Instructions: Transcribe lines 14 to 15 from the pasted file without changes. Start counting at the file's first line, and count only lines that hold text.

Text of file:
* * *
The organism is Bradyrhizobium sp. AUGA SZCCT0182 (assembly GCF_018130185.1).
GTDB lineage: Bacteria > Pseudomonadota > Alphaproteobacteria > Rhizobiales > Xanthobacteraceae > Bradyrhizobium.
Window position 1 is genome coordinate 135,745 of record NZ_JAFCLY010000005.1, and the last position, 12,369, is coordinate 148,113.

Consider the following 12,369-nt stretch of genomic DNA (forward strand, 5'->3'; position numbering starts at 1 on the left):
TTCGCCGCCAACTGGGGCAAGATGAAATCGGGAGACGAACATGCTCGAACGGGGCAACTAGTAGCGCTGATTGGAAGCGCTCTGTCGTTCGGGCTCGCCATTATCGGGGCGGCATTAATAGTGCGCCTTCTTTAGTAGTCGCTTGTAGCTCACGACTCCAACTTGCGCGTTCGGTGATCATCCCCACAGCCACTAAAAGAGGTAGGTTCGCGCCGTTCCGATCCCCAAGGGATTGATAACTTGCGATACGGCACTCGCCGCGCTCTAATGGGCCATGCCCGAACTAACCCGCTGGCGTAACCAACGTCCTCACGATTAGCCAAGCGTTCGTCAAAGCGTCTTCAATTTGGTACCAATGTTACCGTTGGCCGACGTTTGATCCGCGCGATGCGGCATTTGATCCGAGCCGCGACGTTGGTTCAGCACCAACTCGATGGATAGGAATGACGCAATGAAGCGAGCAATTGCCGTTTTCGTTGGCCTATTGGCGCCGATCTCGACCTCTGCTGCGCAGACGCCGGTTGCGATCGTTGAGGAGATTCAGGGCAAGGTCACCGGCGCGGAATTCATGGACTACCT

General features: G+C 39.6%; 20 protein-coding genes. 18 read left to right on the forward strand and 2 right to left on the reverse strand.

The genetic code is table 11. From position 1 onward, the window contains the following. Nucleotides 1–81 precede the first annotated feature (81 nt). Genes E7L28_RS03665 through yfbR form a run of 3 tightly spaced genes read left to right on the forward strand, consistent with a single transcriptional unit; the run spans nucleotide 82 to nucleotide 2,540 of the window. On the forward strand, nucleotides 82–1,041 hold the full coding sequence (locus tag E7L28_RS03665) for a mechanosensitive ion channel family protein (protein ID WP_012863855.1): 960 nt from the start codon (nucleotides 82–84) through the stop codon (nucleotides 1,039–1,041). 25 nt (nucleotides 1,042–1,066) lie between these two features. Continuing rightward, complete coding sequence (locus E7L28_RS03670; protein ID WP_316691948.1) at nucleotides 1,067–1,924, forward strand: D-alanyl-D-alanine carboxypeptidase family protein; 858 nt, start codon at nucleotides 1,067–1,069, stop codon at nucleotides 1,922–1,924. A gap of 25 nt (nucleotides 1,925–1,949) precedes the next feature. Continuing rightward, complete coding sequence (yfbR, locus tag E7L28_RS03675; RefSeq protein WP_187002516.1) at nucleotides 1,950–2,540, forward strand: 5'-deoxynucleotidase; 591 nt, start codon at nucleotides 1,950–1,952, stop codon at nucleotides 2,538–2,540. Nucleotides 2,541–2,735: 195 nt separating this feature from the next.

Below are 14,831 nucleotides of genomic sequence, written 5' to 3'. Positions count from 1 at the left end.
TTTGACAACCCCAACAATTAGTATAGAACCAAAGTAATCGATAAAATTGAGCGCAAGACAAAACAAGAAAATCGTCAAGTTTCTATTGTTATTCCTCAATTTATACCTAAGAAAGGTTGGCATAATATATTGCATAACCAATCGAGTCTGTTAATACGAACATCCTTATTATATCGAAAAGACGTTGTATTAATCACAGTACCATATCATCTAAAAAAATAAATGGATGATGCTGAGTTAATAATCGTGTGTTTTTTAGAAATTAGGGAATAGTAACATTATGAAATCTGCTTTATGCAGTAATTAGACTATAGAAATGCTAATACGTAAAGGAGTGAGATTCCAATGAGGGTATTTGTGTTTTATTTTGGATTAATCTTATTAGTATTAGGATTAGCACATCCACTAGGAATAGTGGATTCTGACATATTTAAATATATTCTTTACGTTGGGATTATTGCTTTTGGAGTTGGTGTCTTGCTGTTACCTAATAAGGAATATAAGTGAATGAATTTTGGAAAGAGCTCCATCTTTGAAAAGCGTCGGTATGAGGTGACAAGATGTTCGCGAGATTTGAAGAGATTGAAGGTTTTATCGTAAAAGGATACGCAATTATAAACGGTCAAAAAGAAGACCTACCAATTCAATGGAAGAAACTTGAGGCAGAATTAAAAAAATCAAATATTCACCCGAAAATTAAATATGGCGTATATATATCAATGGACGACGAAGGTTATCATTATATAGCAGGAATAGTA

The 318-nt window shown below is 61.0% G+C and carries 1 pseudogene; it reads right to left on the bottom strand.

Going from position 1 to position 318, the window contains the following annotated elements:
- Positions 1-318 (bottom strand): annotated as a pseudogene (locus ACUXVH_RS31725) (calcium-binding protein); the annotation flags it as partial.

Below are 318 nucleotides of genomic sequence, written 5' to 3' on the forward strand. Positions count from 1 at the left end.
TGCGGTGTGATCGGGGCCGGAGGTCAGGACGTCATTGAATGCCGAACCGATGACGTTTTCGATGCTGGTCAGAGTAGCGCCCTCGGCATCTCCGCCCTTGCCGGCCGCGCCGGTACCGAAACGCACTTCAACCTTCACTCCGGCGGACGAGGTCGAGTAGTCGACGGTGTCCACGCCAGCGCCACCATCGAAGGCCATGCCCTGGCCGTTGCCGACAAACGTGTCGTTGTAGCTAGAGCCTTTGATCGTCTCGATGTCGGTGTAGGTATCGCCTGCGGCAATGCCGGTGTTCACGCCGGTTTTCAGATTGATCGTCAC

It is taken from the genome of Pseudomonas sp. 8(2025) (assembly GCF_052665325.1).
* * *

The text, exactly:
TGCGGTGTGATCGGGGCCGGAGGTCAGGACGTCATTGAATGCCGAACCGATGACGTTTTCGATGCTGGTCAGAGTAGCGCCCTCGGCATCTCCGCCCTTGCCGGCCGCGCCGGTACCGAAACGCACTTCAACCTTCACTCCGGCGGACGAGGTCGAGTAGTCGACGGTGTCCACGCCAGCGCCACCATCGAAGGCCATGCCCTGGCCGTTGCCGACAAACGTGTCGTTGTAGCTAGAGCCTTTGATCGTCTCGATGTCGGTGTAGGTATCGCCTGCGGCAATGCCGGTGTTCACGCCGGTTTTCAGATTGATCGTCAC

It is taken from the genome of Pseudomonas sp. 8(2025) (assembly GCF_052665325.1).